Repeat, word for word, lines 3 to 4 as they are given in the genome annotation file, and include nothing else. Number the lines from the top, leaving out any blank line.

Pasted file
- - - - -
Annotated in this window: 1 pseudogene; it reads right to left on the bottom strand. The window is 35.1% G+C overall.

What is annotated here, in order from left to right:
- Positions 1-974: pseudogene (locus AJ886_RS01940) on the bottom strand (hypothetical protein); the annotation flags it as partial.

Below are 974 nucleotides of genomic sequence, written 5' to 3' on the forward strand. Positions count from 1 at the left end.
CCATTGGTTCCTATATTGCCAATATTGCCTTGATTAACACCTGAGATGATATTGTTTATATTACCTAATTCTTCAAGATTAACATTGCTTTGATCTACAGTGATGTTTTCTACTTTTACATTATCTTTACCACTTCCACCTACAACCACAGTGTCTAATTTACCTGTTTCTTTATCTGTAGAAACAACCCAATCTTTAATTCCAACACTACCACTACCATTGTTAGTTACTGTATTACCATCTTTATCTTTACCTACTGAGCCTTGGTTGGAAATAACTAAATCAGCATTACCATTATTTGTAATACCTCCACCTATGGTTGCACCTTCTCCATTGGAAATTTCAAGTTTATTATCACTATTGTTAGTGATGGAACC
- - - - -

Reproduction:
- Positions 1-974: pseudogene (locus AJ886_RS01940) on the bottom strand (hypothetical protein); the annotation flags it as partial.

Below are 974 nucleotides of genomic sequence, written 5' to 3' on the forward strand. Positions count from 1 at the left end.